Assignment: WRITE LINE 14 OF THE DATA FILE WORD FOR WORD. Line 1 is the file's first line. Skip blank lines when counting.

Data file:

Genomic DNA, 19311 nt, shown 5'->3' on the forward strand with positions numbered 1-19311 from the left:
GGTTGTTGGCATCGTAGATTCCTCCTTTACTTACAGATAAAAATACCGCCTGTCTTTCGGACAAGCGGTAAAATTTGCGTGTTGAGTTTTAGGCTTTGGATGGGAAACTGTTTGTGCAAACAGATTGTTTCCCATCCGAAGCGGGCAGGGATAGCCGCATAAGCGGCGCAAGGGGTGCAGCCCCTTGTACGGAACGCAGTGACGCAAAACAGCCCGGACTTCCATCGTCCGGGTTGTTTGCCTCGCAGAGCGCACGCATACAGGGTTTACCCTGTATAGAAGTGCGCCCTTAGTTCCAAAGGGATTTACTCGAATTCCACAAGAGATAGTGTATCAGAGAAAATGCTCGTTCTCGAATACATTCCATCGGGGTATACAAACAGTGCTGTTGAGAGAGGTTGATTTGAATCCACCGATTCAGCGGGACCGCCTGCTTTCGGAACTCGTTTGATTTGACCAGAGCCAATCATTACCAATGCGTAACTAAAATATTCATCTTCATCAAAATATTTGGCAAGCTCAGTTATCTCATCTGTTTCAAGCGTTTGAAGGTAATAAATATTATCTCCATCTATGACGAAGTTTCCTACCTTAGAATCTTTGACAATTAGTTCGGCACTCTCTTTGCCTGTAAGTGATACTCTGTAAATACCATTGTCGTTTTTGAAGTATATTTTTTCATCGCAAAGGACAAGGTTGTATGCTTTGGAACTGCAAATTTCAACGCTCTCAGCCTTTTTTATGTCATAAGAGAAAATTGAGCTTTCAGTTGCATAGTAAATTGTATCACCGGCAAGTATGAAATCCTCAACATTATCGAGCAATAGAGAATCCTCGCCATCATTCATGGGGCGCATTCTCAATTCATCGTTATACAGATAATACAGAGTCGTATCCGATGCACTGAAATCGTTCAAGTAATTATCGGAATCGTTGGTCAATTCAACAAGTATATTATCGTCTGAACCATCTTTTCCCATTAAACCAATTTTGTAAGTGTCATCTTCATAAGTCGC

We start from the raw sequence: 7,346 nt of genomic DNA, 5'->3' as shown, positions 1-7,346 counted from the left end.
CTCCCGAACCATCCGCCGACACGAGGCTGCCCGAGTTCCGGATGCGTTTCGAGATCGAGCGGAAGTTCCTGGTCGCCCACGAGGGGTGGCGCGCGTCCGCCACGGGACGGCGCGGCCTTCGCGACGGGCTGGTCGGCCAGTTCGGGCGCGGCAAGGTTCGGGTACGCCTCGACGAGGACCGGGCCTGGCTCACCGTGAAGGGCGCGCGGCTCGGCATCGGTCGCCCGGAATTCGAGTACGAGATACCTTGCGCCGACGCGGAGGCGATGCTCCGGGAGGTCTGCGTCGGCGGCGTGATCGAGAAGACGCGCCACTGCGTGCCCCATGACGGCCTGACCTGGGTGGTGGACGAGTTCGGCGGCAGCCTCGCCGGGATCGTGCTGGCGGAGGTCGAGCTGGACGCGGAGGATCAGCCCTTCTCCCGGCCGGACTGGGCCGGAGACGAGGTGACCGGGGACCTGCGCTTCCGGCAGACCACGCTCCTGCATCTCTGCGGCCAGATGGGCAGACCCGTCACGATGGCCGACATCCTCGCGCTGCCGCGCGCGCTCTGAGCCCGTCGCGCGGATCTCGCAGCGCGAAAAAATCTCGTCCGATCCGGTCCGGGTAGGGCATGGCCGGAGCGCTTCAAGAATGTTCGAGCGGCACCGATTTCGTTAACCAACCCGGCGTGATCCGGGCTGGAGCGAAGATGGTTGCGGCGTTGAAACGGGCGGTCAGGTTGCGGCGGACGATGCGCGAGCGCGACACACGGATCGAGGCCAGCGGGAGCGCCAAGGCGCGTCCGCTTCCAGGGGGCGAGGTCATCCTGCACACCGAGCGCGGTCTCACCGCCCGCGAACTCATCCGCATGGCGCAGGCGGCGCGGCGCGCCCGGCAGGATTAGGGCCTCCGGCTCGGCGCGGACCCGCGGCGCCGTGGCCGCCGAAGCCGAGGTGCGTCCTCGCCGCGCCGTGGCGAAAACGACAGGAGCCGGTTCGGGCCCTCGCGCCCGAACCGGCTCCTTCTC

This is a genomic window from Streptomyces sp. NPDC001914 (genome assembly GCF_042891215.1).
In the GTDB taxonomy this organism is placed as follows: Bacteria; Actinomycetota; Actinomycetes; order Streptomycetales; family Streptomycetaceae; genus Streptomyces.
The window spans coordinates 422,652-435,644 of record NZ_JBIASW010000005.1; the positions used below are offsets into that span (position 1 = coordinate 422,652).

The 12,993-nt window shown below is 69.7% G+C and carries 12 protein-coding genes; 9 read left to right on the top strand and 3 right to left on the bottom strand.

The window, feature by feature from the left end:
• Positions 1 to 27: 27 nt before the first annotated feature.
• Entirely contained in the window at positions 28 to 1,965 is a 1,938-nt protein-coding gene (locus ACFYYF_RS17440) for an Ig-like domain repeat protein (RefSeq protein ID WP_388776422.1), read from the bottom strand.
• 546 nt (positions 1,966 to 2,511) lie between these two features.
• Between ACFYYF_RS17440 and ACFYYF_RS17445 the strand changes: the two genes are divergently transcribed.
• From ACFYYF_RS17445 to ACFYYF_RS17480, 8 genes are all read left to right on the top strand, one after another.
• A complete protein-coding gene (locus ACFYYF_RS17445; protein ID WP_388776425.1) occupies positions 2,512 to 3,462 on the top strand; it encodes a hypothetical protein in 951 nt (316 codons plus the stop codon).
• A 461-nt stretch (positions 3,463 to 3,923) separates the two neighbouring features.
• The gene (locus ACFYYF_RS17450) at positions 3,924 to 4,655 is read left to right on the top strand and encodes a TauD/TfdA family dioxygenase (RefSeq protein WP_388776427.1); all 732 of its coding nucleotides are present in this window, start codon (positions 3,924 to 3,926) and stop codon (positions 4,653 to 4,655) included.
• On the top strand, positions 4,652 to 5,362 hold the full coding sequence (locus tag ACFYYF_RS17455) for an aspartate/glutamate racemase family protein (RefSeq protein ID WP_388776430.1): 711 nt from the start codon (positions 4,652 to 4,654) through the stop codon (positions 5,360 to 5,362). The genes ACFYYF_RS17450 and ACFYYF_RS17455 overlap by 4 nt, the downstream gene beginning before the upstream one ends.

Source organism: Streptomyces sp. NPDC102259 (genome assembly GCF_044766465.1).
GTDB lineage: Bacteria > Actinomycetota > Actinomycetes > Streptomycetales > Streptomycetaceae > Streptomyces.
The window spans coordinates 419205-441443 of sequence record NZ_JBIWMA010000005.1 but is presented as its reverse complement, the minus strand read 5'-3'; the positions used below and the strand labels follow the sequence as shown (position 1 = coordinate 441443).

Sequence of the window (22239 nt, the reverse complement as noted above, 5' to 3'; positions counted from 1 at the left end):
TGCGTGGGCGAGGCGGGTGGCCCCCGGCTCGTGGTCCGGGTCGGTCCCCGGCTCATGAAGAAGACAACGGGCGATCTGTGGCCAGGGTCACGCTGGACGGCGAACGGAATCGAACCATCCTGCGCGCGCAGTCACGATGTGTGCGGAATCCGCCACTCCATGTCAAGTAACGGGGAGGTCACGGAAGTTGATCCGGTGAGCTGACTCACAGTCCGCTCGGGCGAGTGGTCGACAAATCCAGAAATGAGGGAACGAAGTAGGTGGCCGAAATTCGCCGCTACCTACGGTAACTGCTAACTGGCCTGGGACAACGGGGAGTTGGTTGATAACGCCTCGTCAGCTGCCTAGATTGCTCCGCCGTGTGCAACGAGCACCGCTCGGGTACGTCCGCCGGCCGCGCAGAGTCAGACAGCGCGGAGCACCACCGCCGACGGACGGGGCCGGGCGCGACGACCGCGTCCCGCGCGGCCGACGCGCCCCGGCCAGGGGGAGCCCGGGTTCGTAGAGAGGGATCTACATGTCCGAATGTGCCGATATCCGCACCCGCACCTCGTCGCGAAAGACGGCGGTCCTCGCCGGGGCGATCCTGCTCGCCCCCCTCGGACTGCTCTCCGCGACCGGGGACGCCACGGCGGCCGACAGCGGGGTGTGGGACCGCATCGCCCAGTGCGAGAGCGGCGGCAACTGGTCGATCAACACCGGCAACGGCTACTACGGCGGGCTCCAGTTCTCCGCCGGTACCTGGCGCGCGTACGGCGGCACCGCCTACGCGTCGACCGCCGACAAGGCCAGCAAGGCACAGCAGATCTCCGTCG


• From ACFYYF_RS17445 to ACFYYF_RS17480, 8 genes are all read left to right on the top strand, one after another.